Fifth graders learned about cubism and the artwork of Pablo Picasso and Georges Braque. Cubism was an art movement begun in the early 20th century that sought to represent subjects from multiple perspectives, thus offering a more holistic interpretation. An artist might create a painting or drawing of a subject, then move to another location and recapture the subject on top of the previous image. Cubist artworks often have the feel of a collage with overlapping, geometric elements.
Students worked in pairs to take a series of seven pictures of each other from different angles. They printed these photos, cut them up, and reassembled the pieces to create one image of them self. This collage became the source photo, from which they created a larger drawing. The final artwork is a realistic rendering of an abstracted image.
Each year Barnesville students participate in a week long event called “Peace Week.” Traditionally, this week occurs just before Martin Luther King Day. Between January 9th and 13th, students from Pre-K to 8th grade participated in several workshops that focused on the question: What does peace look like?
School wide, students read the story of Sadako and the Thousand Paper Cranes, and embarked on their own journey to fold one thousand cranes in five days. We succeeded, plus some!
We were also visited by a yoga instructor, who led the school in connecting to the idea of inner peace through a practice of mindfulness.
In Middle School, we were visited by the Baltimore based sound artist Andrew Keiper, who talked about how “deep listening” can be a powerful tool towards social change.
On the last day of Peace Week, the whole school had a peaceful march towards the gymnasium, where we shared songs about peace and presentations on key figures from the Civil Rights Movement. We closed the ceremony with a candle lighting, once again connecting back to the ways in which peace is visualized, communicated, and cultivated by the wonderful teachers, staff, and students of Barnesville School.
Here is an animation made by three of my students using some of the paper cranes, and photos taken throughout the week.
Music from http://www.bensound.com/royalty-free-music/track/little-idea.
Georgia O’keeffe is notable as both a pioneer of abstract art in the early 20th century, and for being a successful female artist during a time when the field of art was dominated by men. Although she is best known for her large scale paintings of flowers, these are just some of the many hundreds of images she made throughout her lifetime. Other subject matter includes cityscapes of New York, where she lived briefly, before moving to New Mexico, where she painted the distinctive southwestern landscape.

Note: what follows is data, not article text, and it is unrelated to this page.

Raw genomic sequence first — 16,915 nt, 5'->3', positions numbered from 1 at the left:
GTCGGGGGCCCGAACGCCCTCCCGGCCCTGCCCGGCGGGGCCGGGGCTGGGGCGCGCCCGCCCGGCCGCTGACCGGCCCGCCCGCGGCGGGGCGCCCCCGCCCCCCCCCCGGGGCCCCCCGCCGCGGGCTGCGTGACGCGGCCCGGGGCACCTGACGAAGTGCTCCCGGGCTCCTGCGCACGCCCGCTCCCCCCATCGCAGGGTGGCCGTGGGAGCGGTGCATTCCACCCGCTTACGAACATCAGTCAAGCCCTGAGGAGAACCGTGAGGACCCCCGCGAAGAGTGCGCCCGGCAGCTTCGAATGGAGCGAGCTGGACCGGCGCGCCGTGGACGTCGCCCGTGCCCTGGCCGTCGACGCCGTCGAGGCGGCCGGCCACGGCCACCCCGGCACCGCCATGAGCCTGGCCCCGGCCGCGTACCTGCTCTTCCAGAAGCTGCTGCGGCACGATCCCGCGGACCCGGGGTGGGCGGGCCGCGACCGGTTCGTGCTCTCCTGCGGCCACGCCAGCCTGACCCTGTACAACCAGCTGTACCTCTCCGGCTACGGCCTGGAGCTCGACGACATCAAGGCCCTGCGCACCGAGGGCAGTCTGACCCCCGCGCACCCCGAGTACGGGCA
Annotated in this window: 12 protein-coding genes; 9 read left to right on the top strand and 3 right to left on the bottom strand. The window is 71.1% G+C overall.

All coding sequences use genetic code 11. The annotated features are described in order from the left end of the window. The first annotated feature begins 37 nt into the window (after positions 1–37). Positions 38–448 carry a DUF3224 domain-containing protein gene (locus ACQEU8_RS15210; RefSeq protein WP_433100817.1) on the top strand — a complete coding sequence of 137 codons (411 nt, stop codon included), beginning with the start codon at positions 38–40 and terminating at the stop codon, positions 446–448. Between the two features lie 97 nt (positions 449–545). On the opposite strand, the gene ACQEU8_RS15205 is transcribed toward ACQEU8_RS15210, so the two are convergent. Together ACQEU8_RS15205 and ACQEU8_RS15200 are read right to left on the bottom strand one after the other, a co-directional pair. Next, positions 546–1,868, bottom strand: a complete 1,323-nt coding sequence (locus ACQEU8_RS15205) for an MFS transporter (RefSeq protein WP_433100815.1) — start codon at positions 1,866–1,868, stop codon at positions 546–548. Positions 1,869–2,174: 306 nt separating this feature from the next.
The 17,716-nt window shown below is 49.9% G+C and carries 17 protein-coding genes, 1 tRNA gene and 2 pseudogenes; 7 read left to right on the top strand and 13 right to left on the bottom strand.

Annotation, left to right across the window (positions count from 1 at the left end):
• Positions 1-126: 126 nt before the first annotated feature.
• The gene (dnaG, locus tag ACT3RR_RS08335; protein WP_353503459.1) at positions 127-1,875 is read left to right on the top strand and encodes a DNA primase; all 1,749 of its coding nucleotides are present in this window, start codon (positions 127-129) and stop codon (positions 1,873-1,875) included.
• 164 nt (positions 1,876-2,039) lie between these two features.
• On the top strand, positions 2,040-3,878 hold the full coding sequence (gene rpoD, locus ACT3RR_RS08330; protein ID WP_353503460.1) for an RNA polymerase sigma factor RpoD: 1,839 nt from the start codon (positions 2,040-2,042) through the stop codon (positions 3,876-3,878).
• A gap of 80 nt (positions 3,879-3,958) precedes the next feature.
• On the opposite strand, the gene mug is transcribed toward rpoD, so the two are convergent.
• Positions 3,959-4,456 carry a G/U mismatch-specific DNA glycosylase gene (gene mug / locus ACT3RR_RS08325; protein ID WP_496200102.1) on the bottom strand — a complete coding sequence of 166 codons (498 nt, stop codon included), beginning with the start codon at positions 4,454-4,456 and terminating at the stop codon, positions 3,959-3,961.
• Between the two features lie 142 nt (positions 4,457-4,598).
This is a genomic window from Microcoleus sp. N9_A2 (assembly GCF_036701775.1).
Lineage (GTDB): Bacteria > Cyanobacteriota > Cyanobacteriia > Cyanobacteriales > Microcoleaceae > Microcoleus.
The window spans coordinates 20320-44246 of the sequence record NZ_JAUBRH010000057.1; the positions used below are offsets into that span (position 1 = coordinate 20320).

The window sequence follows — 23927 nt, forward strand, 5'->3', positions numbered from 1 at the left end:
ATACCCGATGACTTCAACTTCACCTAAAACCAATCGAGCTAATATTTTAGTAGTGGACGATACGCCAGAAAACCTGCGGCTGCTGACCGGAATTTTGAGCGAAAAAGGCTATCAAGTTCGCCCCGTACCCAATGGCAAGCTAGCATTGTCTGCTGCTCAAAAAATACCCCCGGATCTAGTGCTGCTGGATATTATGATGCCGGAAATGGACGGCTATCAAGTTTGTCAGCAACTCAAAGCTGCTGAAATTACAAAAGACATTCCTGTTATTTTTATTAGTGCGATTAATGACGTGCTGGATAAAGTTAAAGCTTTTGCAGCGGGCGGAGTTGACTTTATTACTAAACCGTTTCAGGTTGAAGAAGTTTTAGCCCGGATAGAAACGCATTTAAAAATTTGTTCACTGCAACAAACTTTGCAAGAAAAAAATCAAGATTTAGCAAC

For this project, students selected a subject related to nature and zoomed in on it. We used Photoshop filters to turn our source imagery from straight photography into images that reflected the smooth brushwork of O’keeffe’s work. These Photoshoped images were printed and gridded. The grid allowed students to blow their images up further, by copying what they observed in each square into a correlating square on the final piece of paper. With the sketch complete, we learned to mix colors to match our source images and to use specific types of brushes to achieve a style of painting reminiscent of O’keeffe’s.
Welcome to “The Barnesville Buzz!” I am excited to offer this blog as an opportunity to share some of the amazing work that my students are creating. Time permitting, I will post images of each assignment, including information about source artists, unusual techniques, and in-process photos.
A buzz is a murmur, a quiet hum that can be amplified through great numbers of voices, hands, hearts, and minds, working in unison. A buzz is a state of movement, filled with energy, a busyness on the brink of chaos, yet perfectly orchestrated. This vibration is the spirit of joy that I carry into the classroom and that I encourage each of my students to embody through the process of art making.